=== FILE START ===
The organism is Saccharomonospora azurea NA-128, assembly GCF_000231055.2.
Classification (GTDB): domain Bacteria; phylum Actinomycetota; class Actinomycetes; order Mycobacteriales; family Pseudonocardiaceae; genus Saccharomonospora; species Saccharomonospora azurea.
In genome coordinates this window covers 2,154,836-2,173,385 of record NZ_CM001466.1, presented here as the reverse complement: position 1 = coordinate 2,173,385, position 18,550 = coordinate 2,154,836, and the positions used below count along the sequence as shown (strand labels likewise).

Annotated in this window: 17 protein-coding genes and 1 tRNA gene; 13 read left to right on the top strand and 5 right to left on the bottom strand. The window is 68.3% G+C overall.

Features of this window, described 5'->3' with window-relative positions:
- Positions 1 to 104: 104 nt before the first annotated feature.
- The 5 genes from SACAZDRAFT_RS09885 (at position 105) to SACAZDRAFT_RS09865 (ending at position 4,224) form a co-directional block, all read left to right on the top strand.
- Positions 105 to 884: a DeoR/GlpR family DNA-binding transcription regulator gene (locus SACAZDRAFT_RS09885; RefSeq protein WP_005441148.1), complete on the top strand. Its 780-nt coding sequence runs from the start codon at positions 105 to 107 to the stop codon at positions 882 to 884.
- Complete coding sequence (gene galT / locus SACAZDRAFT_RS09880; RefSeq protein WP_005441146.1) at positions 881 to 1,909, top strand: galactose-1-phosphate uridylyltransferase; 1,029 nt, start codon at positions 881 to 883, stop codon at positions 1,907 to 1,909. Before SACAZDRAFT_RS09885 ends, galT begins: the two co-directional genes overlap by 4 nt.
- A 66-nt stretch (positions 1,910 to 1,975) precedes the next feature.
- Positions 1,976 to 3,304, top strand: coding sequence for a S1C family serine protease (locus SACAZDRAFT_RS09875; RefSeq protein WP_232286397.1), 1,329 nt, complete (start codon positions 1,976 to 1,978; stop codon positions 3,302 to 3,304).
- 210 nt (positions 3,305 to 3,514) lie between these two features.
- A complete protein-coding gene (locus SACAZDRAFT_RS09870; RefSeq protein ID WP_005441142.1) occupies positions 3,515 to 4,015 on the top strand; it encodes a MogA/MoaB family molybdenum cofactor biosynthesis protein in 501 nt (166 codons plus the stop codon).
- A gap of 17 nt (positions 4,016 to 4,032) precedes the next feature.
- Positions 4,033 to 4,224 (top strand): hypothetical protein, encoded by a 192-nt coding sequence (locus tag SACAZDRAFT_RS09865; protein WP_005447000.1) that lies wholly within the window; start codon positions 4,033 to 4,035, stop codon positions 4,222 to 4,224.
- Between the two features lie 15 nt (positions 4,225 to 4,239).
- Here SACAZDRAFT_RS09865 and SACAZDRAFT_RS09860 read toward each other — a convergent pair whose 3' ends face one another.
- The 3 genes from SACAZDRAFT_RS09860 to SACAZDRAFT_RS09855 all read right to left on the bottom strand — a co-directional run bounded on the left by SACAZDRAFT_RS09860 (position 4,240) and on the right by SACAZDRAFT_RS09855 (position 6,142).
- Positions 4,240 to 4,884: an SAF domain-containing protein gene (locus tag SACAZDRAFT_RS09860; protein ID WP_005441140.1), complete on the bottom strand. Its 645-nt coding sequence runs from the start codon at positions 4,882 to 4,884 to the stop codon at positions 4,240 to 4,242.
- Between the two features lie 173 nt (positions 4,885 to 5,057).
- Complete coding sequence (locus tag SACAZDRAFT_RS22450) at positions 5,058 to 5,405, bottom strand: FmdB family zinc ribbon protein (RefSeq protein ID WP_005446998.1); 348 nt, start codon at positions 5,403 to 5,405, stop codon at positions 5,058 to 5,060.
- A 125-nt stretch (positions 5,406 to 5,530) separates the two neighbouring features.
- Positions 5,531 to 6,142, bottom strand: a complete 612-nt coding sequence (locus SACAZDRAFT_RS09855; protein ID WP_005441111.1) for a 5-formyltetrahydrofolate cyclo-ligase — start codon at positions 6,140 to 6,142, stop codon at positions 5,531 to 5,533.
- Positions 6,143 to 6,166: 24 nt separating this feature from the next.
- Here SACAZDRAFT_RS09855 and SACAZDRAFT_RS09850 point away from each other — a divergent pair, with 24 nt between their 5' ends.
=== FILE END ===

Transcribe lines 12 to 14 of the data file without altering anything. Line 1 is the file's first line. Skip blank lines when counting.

- 210 nt (positions 3,305 to 3,514) lie between these two features.
- A complete protein-coding gene (locus SACAZDRAFT_RS09870; RefSeq protein ID WP_005441142.1) occupies positions 3,515 to 4,015 on the top strand; it encodes a MogA/MoaB family molybdenum cofactor biosynthesis protein in 501 nt (166 codons plus the stop codon).
- A gap of 17 nt (positions 4,016 to 4,032) precedes the next feature.